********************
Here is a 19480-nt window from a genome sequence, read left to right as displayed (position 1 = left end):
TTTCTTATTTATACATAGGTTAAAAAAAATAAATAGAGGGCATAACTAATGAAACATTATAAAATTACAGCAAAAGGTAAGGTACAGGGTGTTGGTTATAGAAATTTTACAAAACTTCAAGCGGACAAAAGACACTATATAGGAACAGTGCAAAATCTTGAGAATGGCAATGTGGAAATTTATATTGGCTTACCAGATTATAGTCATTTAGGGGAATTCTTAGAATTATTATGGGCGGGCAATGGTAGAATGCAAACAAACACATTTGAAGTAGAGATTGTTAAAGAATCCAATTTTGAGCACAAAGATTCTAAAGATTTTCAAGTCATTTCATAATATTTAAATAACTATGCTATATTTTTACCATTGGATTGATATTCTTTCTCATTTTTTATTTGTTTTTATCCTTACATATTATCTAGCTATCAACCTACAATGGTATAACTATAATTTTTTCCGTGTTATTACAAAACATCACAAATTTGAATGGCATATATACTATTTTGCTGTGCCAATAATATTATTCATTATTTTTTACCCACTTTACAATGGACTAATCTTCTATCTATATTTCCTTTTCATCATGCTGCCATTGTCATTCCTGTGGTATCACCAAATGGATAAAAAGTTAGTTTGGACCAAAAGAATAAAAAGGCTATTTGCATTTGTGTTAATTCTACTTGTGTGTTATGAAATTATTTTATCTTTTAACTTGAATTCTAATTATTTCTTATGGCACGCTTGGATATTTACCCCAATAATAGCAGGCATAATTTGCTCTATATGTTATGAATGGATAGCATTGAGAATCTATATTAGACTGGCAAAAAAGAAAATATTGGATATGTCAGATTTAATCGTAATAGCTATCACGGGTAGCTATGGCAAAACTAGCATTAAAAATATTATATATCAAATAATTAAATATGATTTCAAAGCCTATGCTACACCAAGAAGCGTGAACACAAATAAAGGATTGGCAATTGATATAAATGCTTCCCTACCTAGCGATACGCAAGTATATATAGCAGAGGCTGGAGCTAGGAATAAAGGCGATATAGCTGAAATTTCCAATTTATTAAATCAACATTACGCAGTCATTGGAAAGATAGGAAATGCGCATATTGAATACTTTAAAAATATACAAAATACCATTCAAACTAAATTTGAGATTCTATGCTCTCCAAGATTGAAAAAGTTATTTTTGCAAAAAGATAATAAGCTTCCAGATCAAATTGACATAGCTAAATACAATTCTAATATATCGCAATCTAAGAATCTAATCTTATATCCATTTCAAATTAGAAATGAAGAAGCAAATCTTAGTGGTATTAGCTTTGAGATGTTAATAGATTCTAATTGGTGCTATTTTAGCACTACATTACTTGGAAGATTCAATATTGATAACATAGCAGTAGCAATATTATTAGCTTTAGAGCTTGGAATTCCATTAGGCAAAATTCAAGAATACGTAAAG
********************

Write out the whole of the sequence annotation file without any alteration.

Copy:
Here is a 19480-nt window from a genome sequence, read left to right as displayed (position 1 = left end):
TTTCTTATTTATACATAGGTTAAAAAAAATAAATAGAGGGCATAACTAATGAAACATTATAAAATTACAGCAAAAGGTAAGGTACAGGGTGTTGGTTATAGAAATTTTACAAAACTTCAAGCGGACAAAAGACACTATATAGGAACAGTGCAAAATCTTGAGAATGGCAATGTGGAAATTTATATTGGCTTACCAGATTATAGTCATTTAGGGGAATTCTTAGAATTATTATGGGCGGGCAATGGTAGAATGCAAACAAACACATTTGAAGTAGAGATTGTTAAAGAATCCAATTTTGAGCACAAAGATTCTAAAGATTTTCAAGTCATTTCATAATATTTAAATAACTATGCTATATTTTTACCATTGGATTGATATTCTTTCTCATTTTTTATTTGTTTTTATCCTTACATATTATCTAGCTATCAACCTACAATGGTATAACTATAATTTTTTCCGTGTTATTACAAAACATCACAAATTTGAATGGCATATATACTATTTTGCTGTGCCAATAATATTATTCATTATTTTTTACCCACTTTACAATGGACTAATCTTCTATCTATATTTCCTTTTCATCATGCTGCCATTGTCATTCCTGTGGTATCACCAAATGGATAAAAAGTTAGTTTGGACCAAAAGAATAAAAAGGCTATTTGCATTTGTGTTAATTCTACTTGTGTGTTATGAAATTATTTTATCTTTTAACTTGAATTCTAATTATTTCTTATGGCACGCTTGGATATTTACCCCAATAATAGCAGGCATAATTTGCTCTATATGTTATGAATGGATAGCATTGAGAATCTATATTAGACTGGCAAAAAAGAAAATATTGGATATGTCAGATTTAATCGTAATAGCTATCACGGGTAGCTATGGCAAAACTAGCATTAAAAATATTATATATCAAATAATTAAATATGATTTCAAAGCCTATGCTACACCAAGAAGCGTGAACACAAATAAAGGATTGGCAATTGATATAAATGCTTCCCTACCTAGCGATACGCAAGTATATATAGCAGAGGCTGGAGCTAGGAATAAAGGCGATATAGCTGAAATTTCCAATTTATTAAATCAACATTACGCAGTCATTGGAAAGATAGGAAATGCGCATATTGAATACTTTAAAAATATACAAAATACCATTCAAACTAAATTTGAGATTCTATGCTCTCCAAGATTGAAAAAGTTATTTTTGCAAAAAGATAATAAGCTTCCAGATCAAATTGACATAGCTAAATACAATTCTAATATATCGCAATCTAAGAATCTAATCTTATATCCATTTCAAATTAGAAATGAAGAAGCAAATCTTAGTGGTATTAGCTTTGAGATGTTAATAGATTCTAATTGGTGCTATTTTAGCACTACATTACTTGGAAGATTCAATATTGATAACATAGCAGTAGCAATATTATTAGCTTTAGAGCTTGGAATTCCATTAGGCAAAATTCAAGAATACGTAAAG